One thing I couldn't shake though, it is just so...boring.  The Passat ultimately felt like a giant marshmallow; like something my mom would drive.  It felt better suited for a version of me that exists in an alternate universe wearing a sweater vest, loafers and cuts loose on the weekends by playing euchre at the old folks home.  Not that there is anything wrong with that, its just not for me.  So I went across the street and test drove a Charger.  The six cylinder felt the same way the Passat did so I did what anyone here would do and checked out the R/T.  So much for saving on fuel right?  :rotfl

    That car is amazing.  I'm not going to elaborate further, but I will say if you have the means, I highly recommend it.  Ultimately though, my wife reminded me that I went out to the desert two weekends ago to shoot and that I am anal retentive enough to never let my kids eat in that car--let alone take it anywhere near a dirt road.  Cooler heads prevailed and I found a Grand Cherokee on the CPO lot.  The diesels on those only come in the overland trim which is way over my price range.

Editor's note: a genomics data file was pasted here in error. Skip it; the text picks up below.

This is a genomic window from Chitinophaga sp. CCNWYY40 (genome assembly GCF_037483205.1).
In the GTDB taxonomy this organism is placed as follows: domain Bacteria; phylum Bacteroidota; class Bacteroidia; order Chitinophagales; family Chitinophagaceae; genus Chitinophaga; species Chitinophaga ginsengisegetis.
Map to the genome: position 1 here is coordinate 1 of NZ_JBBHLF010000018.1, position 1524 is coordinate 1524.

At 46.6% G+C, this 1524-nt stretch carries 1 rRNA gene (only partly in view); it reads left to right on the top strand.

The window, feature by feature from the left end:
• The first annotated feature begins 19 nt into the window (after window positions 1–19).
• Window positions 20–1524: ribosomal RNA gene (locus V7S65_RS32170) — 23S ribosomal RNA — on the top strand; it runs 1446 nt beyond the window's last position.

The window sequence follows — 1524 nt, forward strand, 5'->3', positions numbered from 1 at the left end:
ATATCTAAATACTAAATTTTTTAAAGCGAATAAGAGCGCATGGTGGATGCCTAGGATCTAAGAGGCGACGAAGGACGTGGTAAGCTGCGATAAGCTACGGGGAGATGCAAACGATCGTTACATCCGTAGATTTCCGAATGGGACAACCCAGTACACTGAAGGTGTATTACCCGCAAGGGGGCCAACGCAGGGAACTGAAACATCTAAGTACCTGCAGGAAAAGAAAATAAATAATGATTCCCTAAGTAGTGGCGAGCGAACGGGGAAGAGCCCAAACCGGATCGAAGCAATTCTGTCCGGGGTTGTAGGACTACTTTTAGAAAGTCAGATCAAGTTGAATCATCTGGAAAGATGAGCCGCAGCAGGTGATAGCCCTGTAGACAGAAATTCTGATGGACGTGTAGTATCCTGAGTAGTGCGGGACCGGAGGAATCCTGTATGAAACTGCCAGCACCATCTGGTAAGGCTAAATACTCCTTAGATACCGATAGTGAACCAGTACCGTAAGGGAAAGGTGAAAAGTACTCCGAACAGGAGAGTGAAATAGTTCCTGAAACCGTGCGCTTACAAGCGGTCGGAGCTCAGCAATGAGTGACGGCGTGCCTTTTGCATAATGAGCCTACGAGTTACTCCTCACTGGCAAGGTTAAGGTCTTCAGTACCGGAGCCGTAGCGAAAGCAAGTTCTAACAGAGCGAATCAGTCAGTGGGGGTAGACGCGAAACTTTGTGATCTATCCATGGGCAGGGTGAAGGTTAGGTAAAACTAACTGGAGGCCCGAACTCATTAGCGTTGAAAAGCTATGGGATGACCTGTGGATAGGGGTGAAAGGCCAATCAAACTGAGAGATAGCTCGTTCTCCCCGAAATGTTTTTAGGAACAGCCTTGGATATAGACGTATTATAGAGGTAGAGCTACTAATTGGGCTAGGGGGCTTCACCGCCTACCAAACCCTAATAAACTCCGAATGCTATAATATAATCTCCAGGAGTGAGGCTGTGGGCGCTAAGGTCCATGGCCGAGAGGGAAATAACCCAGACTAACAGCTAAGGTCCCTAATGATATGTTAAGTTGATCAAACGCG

I'm not sure I'd go with one of the current line-up of Jeep products given the number and scale of recalls currently being experienced by Fiat-Chrysler.  :shrug

    I asked about that.  Since it was at the Fiat-Chrysler dealer those recalls were already taken care of.  There have been five recalls on this Jeep and all five have been fixed.  I paid for the extended warranty so I should be good until it reaches 100,000 miles.  :thumbup1

    louie the lumberjack
    Arizona"We will always remember, we will always be proud, we will always be prepared, so we will always be free" -Ronald Regan

    booksmart

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    Re: Anyone roll in a diesel?
    « Reply #10 on: July 31, 2015, 12:00:12 pm »
    My wife's been happy with her JGC for the past 11 years... it's gotten a little shaky lately, though. Hopefully, it holds together long enough for me to finish paying off the Subie, so we can get her started on a new car. *crosses fingers for luck*


    Dunno if I'd've picked black for a car in the desert, though...

    sqlbullet

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    Re: Anyone roll in a diesel?
    « Reply #11 on: July 31, 2015, 02:19:35 pm »
    I have a 2005 Jetta Wagon TDI.  Great car.  Just over 100K miles, everything still works fine.  The only bad thing about the car is it makes my Honda V45 look like a gas guzzler.